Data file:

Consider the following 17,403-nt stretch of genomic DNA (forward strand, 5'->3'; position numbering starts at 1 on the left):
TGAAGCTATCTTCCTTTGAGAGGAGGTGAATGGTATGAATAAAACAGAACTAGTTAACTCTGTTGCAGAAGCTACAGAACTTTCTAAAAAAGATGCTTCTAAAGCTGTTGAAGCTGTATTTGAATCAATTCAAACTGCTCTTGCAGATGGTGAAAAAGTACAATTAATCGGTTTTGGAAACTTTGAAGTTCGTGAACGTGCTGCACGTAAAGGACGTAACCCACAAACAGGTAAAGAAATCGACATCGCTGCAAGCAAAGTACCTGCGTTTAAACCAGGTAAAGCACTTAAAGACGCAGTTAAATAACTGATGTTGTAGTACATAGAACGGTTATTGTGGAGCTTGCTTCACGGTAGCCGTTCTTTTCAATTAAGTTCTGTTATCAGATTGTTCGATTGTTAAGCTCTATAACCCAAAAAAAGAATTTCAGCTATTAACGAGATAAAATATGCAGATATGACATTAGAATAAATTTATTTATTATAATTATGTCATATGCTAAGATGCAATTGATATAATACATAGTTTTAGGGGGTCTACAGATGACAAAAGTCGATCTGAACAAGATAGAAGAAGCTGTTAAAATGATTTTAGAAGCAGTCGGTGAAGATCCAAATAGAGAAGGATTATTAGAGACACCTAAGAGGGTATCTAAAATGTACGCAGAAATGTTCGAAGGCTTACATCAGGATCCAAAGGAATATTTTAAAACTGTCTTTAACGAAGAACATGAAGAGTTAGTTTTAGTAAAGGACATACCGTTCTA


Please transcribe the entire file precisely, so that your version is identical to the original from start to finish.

Consider the following 17,403-nt stretch of genomic DNA (forward strand, 5'->3'; position numbering starts at 1 on the left):
TGAAGCTATCTTCCTTTGAGAGGAGGTGAATGGTATGAATAAAACAGAACTAGTTAACTCTGTTGCAGAAGCTACAGAACTTTCTAAAAAAGATGCTTCTAAAGCTGTTGAAGCTGTATTTGAATCAATTCAAACTGCTCTTGCAGATGGTGAAAAAGTACAATTAATCGGTTTTGGAAACTTTGAAGTTCGTGAACGTGCTGCACGTAAAGGACGTAACCCACAAACAGGTAAAGAAATCGACATCGCTGCAAGCAAAGTACCTGCGTTTAAACCAGGTAAAGCACTTAAAGACGCAGTTAAATAACTGATGTTGTAGTACATAGAACGGTTATTGTGGAGCTTGCTTCACGGTAGCCGTTCTTTTCAATTAAGTTCTGTTATCAGATTGTTCGATTGTTAAGCTCTATAACCCAAAAAAAGAATTTCAGCTATTAACGAGATAAAATATGCAGATATGACATTAGAATAAATTTATTTATTATAATTATGTCATATGCTAAGATGCAATTGATATAATACATAGTTTTAGGGGGTCTACAGATGACAAAAGTCGATCTGAACAAGATAGAAGAAGCTGTTAAAATGATTTTAGAAGCAGTCGGTGAAGATCCAAATAGAGAAGGATTATTAGAGACACCTAAGAGGGTATCTAAAATGTACGCAGAAATGTTCGAAGGCTTACATCAGGATCCAAAGGAATATTTTAAAACTGTCTTTAACGAAGAACATGAAGAGTTAGTTTTAGTAAAGGACATACCGTTCTA